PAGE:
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Vital Signs: Economic and Social Indicators in New Hampshire
Chapter 16: Social Assistance

Social Security: How does it all work? (print version pdf file)

Almost 785,600 persons in New Hampshire contributed just shy of $3.6 billion in Social Security taxes in 2010.1 Individuals usually become acquainted with Social Security with their very first paycheck, contributing to this fund immediately, even though retirement may be decades away. Recent news stories have expressed concern about the pending insolvency of Social Security, and how it might not be around for future generations when they reach retirement age.

What benefits are actually paid for with our Social Security tax deductions? What is included under the umbrella of “Social Security”? The acronym “OASDI” is frequently referenced together with Social Security in newspapers, on television, or on the Internet. What exactly is OASDI and what does it have to do with Social Security?

Social Security and OASDI are referenced together because OASDI stands for “Old Age Survivors and Disability Insurance” and is the official name for what is commonly referred to as Social Security. Mandatory Social Security taxes are deducted from most workers’ paychecks. These taxes are used to pay for three types of benefits: retirement, disability, and survivors benefits. Eligibility for these benefits is dependent on having earned enough work “credits.” Social Security work credits are earned when Social Security payroll taxes are deducted. How many credits are needed to qualify for benefits? That depends on an individual’s date of birth. Anyone participating in the work force born after 1929 would need to have 40 Social Security work credits, which is the equivalent of 10 years of work.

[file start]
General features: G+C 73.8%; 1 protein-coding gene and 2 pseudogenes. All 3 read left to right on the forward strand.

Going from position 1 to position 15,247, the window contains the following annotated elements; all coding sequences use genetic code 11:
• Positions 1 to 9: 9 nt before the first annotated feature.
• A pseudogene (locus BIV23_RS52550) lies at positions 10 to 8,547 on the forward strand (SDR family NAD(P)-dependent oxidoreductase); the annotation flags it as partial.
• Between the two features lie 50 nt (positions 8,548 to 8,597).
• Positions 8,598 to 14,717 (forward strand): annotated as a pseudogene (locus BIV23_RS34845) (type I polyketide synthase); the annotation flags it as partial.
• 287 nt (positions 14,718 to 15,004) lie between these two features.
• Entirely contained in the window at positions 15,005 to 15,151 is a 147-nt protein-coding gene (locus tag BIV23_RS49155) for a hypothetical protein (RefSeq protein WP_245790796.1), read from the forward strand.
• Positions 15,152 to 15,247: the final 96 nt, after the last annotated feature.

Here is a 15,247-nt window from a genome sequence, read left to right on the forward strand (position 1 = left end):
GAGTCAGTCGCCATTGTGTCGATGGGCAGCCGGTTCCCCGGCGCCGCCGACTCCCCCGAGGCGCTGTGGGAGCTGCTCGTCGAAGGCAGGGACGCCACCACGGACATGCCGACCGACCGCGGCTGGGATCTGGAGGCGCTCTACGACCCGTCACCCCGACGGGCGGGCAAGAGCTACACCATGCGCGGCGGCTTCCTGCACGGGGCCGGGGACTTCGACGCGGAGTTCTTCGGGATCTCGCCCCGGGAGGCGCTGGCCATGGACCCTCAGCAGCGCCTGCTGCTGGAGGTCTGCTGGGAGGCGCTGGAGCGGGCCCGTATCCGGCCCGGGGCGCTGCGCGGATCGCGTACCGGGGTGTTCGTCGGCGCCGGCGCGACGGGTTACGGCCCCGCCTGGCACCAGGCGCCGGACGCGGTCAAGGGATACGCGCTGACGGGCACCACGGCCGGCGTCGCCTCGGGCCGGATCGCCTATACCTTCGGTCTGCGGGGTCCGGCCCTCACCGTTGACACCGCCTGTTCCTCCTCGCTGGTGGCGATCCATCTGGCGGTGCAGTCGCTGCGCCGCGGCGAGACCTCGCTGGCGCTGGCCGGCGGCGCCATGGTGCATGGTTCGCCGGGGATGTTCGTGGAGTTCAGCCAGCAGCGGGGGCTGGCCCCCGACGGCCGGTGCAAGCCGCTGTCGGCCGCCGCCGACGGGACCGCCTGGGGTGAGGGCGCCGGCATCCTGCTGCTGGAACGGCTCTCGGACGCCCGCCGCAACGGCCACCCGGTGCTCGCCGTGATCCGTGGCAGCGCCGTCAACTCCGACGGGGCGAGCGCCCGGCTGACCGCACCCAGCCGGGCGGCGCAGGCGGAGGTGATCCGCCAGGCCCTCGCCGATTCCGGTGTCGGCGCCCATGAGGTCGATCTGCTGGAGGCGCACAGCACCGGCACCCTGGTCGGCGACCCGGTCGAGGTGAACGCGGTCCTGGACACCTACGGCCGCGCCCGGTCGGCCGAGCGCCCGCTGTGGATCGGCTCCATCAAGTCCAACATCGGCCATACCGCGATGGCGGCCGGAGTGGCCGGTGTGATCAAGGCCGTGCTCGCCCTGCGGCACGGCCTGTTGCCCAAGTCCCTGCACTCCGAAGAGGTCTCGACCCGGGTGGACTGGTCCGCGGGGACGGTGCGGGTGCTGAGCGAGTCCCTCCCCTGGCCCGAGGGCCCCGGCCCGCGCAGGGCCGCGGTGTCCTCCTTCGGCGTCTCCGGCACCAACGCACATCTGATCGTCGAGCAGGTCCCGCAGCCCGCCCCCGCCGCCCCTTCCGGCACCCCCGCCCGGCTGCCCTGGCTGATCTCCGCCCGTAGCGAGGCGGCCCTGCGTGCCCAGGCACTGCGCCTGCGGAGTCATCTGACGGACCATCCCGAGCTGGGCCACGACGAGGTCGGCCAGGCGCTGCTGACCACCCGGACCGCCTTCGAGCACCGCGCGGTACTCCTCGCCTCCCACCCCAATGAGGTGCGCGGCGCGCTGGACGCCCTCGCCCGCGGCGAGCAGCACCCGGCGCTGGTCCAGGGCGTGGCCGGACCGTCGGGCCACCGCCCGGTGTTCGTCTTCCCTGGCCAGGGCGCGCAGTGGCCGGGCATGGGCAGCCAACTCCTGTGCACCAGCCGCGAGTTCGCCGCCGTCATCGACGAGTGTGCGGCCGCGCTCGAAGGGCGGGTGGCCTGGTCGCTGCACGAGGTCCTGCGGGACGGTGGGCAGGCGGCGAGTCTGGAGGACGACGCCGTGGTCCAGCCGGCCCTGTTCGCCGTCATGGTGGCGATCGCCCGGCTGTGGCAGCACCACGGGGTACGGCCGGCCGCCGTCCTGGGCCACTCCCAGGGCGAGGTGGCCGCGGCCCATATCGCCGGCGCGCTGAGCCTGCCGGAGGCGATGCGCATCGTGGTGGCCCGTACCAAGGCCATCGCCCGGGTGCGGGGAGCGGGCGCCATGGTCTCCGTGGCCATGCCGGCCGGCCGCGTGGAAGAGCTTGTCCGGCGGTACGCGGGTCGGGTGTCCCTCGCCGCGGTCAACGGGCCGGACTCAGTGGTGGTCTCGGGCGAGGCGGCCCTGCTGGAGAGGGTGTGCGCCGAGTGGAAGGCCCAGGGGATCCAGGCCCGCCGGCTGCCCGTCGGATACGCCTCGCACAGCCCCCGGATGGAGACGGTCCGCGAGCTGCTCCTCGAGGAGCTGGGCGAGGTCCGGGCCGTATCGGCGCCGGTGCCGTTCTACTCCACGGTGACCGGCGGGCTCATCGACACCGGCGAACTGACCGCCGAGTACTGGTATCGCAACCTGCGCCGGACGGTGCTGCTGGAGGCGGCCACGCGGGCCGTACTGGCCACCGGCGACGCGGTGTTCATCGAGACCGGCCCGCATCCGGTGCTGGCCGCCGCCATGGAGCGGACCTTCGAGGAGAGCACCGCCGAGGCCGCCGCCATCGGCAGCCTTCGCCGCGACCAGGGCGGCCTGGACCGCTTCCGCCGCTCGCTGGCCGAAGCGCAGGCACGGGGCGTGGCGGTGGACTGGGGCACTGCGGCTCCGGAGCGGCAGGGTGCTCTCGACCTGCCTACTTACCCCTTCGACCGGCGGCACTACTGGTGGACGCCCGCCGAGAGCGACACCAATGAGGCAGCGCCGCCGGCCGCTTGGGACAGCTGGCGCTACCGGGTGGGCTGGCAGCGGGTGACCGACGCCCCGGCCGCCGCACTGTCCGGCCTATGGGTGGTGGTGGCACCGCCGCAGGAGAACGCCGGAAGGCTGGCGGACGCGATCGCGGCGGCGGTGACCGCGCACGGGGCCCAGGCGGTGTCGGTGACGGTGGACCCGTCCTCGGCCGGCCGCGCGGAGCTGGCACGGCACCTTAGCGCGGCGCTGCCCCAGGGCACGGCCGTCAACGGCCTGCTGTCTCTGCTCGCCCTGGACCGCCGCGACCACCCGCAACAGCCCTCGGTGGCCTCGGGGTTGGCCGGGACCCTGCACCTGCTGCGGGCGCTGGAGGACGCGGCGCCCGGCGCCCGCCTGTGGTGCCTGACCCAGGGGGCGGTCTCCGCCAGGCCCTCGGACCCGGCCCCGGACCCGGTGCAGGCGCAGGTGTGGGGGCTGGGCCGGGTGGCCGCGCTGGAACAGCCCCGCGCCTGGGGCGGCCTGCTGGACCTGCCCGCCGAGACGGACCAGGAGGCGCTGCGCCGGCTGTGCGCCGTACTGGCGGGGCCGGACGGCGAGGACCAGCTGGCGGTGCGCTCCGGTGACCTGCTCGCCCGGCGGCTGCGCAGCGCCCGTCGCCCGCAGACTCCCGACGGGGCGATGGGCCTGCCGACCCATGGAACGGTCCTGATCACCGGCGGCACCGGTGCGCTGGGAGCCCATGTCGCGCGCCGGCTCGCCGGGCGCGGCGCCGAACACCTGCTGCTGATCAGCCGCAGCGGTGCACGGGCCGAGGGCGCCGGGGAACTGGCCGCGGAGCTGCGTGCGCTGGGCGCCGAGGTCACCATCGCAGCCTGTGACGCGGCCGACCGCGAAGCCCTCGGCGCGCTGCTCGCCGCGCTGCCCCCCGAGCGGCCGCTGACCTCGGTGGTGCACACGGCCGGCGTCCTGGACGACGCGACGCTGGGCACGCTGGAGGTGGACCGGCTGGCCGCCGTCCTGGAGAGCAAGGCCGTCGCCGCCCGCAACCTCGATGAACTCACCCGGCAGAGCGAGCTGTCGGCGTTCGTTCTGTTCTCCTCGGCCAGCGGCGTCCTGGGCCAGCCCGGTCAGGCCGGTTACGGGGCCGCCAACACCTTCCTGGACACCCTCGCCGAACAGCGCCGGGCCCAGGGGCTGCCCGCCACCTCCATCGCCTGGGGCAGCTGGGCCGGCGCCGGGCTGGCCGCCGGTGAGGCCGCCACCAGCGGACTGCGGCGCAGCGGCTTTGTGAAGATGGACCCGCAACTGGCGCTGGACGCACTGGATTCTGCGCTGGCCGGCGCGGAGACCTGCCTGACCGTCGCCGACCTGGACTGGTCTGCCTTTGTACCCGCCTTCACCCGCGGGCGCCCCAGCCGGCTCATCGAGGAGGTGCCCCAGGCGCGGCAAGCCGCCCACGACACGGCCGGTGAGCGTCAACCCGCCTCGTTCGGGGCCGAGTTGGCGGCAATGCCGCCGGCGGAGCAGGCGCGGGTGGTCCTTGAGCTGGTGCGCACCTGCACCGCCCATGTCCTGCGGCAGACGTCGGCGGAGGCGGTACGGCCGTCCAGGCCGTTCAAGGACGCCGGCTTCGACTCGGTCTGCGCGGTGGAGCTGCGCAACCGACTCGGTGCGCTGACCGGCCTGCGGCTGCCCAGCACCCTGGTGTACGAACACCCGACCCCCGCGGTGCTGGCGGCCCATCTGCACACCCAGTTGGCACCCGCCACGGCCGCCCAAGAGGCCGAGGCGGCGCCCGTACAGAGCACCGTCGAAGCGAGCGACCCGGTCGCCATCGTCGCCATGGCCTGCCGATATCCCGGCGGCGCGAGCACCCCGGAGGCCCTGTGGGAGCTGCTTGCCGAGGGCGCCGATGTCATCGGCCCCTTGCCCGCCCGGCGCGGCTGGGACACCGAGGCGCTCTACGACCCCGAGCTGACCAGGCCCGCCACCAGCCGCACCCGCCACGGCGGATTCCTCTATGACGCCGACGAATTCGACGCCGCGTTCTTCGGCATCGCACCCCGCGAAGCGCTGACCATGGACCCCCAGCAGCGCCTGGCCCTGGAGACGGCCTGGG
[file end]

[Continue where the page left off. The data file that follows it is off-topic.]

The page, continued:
Table: Age of eligibility to receive full Social Security benefitsRetirement is the first type of benefit that Social Security payroll taxes finance. Individuals are entitled to full retirement benefits when “full retirement age” is reached, but eligibility for reduced benefits can be as early as 62 years if a sufficient number of years have been worked. For those born before 1938, the full retirement age is 65 years. The full retirement age gradually rises until it reaches 67 years for people born in 1960 or later (see table). If retirement is delayed beyond what is considered full retirement age, then credit will be received for each month retirement is postponed beyond full retirement age up to the age of 70 years. For example, an individual born in 1962 reaches full retirement age at 67 years. If they choose to delay retirement until the age of 70 years, they will accrue credits for 36 months, resulting in an increase in the monthly retirement benefit. However, delaying retirement until 72 years of age will not accrue additional credits beyond the 36 months.